The electrode is produced by hot pressing the zinc active material/hydrogel/inert polymer matrix composite material into the nickel metal coated graphite fiber mat. As a result of this hot pressing procedure the zinc active material/hydrogel/inert polymer matrix composite material surrounds the individual nickel-coated graphite fibers of the sintered mat. The nickel-coated graphite fibers provide electrical conduction paths throughout the composite material and also provide physical support for the composite material. The nickel-coated graphite fibers of the mat are interconnected to form an electrical grid from which electrical current can be drawn.
Examples 1 and 2 illustrate this procedure by hot pressing (195° C.) a zinc active material/hydrogel/inert polymer matrix composite material of zinc oxide (active material) and polyacrylic acid (hydrogel) dispersed within a solid, nonporous polypropylene matrix into a Inco nickel metal coated C500 carbon fiber mat using steel plates. The hot composite material will stick to the steel plates causing the electrodes to be torn when the steel plates are removed. The use of DAG release compounds or even Teflon coatings on the steel plates have not corrected this problem. However, the problem has been eliminated by placing a thin metal foil (for example aluminum foil) between the hot composite material and the steel plates. The steel plates easily and clearly release from the metal foil. After the electrode has been cooled, the metal foil is then peeled from the electrode surface. This procedure was demonstrated by example 1 and 2.
The zinc active material when added may be in the form of zinc, zinc oxide, zinc hydroxide, or mixtures thereof, with zinc oxide being the preferred form. The weight percentage ranges are based on all of the zinc active material being in the form of zinc oxide. When zinc or zinc hydroxide are added the weight amount used should be adjusted accordingly. The zinc active material (ZnO or equivalent) preferably comprises from about 55 to about 80, more preferably from 65 to 80, still more preferably 70 to 80, and even more preferably from 74 to 76 weight percent of the zinc active material/hydrogel/inert polymer matrix composite material with the hydrogel and, the inert matrix polymer comprising the remainder. These percentages are based on the zinc active material, the hydrogel, and the inert matrix material being dry. If less than about 55 weight percent of zinc active (ZnO) material is used the electrode becomes inactive. As the weight percentage of the zinc active material is increase the electrical activity and storage capacity of the electrode increases. As the zinc active material increases above about 80 weight percent, the binder becomes less able to hold the zinc material from solution and the cycle life of the electrode decreases. The zinc active material (ZnO) comprises about 75 weight percent of the zinc active material/hydrogel/inert polymer matrix composite material in the preferred embodiment.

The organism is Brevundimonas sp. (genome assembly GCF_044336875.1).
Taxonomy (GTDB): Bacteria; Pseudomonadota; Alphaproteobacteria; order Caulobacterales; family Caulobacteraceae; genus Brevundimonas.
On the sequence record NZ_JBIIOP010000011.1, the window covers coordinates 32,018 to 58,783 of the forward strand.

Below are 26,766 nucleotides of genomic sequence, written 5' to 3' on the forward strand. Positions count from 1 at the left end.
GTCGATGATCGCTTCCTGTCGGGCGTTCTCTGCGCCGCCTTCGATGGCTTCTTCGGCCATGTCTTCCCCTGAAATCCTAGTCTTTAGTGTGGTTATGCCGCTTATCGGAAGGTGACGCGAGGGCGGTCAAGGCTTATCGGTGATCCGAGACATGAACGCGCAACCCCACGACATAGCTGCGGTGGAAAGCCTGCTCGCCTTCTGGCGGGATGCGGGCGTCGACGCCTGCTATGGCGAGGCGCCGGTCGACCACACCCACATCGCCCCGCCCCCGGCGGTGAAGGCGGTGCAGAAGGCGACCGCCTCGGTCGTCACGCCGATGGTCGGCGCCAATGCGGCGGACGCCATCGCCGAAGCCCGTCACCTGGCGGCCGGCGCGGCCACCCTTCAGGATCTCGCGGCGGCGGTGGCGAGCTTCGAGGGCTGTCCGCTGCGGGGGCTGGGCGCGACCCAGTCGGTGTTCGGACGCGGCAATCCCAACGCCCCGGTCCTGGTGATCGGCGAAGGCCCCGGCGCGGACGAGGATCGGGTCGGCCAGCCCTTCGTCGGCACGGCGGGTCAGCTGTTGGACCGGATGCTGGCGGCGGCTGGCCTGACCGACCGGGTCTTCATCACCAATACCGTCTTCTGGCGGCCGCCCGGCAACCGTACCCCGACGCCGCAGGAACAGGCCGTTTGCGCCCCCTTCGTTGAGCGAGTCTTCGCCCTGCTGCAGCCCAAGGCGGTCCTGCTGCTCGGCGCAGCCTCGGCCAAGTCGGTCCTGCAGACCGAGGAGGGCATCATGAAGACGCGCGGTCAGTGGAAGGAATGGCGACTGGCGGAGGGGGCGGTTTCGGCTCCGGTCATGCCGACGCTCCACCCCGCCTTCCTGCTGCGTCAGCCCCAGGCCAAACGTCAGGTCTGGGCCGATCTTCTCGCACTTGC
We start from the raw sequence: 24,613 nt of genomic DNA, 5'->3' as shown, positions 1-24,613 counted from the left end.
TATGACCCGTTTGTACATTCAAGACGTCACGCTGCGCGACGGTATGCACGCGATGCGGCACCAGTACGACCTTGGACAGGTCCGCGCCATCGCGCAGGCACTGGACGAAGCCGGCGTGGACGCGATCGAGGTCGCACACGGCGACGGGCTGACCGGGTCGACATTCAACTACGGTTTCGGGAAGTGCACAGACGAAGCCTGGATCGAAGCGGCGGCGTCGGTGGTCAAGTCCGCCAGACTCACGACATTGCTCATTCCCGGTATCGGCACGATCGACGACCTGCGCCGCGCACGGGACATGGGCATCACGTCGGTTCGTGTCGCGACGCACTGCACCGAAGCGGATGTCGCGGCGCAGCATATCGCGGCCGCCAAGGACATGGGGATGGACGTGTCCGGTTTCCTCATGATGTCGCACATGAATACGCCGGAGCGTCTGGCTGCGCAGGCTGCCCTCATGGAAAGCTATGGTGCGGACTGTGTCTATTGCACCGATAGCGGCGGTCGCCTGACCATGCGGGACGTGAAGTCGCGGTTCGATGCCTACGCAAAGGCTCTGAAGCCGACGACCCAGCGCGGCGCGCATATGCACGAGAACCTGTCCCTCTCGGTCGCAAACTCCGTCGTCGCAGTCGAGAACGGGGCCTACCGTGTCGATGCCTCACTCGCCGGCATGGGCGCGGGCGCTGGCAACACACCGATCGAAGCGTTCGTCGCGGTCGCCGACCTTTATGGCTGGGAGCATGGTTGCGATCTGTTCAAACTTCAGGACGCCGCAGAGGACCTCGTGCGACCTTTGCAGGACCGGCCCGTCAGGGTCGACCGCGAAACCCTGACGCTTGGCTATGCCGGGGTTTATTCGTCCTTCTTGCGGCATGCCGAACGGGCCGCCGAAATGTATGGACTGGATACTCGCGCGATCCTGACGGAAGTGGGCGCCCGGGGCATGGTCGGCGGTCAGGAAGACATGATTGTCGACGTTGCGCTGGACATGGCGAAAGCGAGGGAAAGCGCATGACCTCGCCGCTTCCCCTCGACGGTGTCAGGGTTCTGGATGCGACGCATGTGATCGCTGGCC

The hydrogel preferably comprises from 4 to 20, more preferably from 6 to 16, still more preferably from 6 to 12, and most preferably 7 to 9 weight percent of the dry hydrogel/inert polymer matrix composite material. In the preferred embodiment the hydrogel comprises about 8 weight percent of the hydrogel/inert polymer matrix composite material. These weight percentages are based on the hydrogel and the inert polymer matrix being dry. If too little hydrogel is used, the cell will not function properly. On the other hand, if too much hydrogel is used, zinc active material will be leached into solution and redeposited as dendrites which shorten the cycle life of the battery.
The preferred inert matrix polymers are solid, nonporous forms of polyvinylidene chloride, polyvinyl chloride, polyvinylidene fluoride, polyethylene, polypropylene, urethane, phenol, formaldehyde, or mixtures thereof; with polyvinylidene chloride, polyvinyl chloride, polyvinylidene fluoride, polyethylene, polypropylene, or mixtures thereof being more preferred, and with polyethylene, polypropylene, or mixtures thereof being still more preferred. Compatible copolymers such as polyethylene/polypropylene copolymers may also be used. Because the preferred use of the zinc electrode is in high discharge rate cells, the matrix polymer material should be tested for resistance to attack by 38% KOH.
As Peck teaches the preferred hydrogels include polyethylene oxide, polyacrylic acid, polyacrylamide, hydroxyethyl cellulose, gelatin, pectin, cellulose, starch, or mixtures thereof, with polyethylene oxide, polyacrylic acid, polyacrylamide, or mixtures thereof being more preferred because of their greater resistance to leaching. Of these polyacrylic acid is the most preferred and may be mixed with polyethylene oxide or polyacrylamide to increase their resistance to leaching. However, as the Peck patent teaches the combination of a given hydrogel and a given matrix polymer should be tested for good chemical bonding and thus resistance to leaching.
The general nature of the invention having been set forth, the following examples are presented as specific illustrations thereof. It will be understood that the invention is not limited to these specific examples, but is susceptible to various modifications that will be recognized by one of ordinary skill in the art.
In the following examples 1 and 2, polyacrylic acid (Carbopol 940, Goodrich) was used as the hydrogel, polypropylene (Profax pco 72, Himont, USA) was used as the inert polymer, and ZnO (Johnson Matthey) was added as the zinc active material.